Knowledge of dietary and behaviour-related determinants of non-communicable disease in urban senegalese women.
Sommaire de l'article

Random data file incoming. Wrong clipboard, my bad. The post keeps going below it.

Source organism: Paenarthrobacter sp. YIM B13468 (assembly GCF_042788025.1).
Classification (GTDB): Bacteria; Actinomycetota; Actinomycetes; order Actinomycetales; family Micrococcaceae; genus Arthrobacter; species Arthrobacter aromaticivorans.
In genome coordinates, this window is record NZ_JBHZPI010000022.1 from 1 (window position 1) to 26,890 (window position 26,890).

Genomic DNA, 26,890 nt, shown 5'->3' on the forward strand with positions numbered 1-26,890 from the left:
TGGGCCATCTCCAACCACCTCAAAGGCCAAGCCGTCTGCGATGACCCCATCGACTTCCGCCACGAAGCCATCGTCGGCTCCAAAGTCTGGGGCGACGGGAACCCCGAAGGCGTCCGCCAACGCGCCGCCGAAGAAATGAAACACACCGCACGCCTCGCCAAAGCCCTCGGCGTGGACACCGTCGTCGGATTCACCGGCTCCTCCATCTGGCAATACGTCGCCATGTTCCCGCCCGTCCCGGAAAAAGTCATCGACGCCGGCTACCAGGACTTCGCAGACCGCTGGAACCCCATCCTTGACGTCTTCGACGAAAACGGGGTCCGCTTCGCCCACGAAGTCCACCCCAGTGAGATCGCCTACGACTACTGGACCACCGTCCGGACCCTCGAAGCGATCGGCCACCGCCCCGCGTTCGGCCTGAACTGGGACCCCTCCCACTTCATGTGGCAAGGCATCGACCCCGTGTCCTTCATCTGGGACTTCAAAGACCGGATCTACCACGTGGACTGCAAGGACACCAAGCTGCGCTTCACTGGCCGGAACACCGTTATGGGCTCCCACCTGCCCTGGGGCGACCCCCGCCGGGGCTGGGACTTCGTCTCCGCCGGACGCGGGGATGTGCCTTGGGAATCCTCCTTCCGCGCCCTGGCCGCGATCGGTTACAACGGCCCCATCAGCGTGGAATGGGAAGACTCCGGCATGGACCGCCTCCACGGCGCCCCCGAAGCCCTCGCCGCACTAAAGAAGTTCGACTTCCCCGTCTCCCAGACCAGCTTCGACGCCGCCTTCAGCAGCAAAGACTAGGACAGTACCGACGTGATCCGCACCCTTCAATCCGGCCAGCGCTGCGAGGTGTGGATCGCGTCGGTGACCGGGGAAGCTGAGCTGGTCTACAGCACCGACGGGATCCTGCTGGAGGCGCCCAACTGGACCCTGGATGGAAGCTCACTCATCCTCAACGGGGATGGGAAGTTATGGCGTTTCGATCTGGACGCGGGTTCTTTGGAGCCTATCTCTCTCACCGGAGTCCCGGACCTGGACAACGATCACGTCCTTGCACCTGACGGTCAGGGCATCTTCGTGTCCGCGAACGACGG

OBJECTIVE: To assess knowledge of dietary and behaviour-related determinants of non-communicable disease (NCD) of urban Senegalese women. DESIGN: A cross-sectional, population study using an interviewer-administered knowledge questionnaire, developed and validated for this study. The questionnaire consisted of 24 items with six scores measuring knowledge of: (1) diet- and behaviour-related causes of NCD; (2) diet quality-NCD relationship; (3) fruit and vegetable link with NCD; (4) health consequences of obesity; (5) causes of cardiovascular disease (CVD); and (6) causes of certain cancers. SUBJECTS: A random sample of 301 women aged 20-50 years. RESULTS: The knowledge scores developed suggest that the health consequences of obesity (mean score of 65.4%) were best understood followed by causes of CVD (mean score of 60.6%), because obesity, smoking, high blood cholesterol and dietary fat were well recognised as risk factors for CVD. Subjects scored least for their knowledge of the protective effect of fruit and vegetables (mean score of 19.9%). Knowledge of causes of certain cancers (mean score of 36.1%) was also low. Women who worked outside the home had better knowledge for two scores but otherwise no relationship was found between knowledge and literacy, formal education or body mass index. CONCLUSIONS: Findings suggest reasonable overall knowledge concerning diet and behaviour with NCD, especially given the relatively new context of the obesity epidemic in Senegal. However, there was poor knowledge of the benefit of eating fruit and vegetables and other preventable causes of certain cancers. Education targeting the benefits of vegetables and fruit may have the greatest impact on NCD prevention.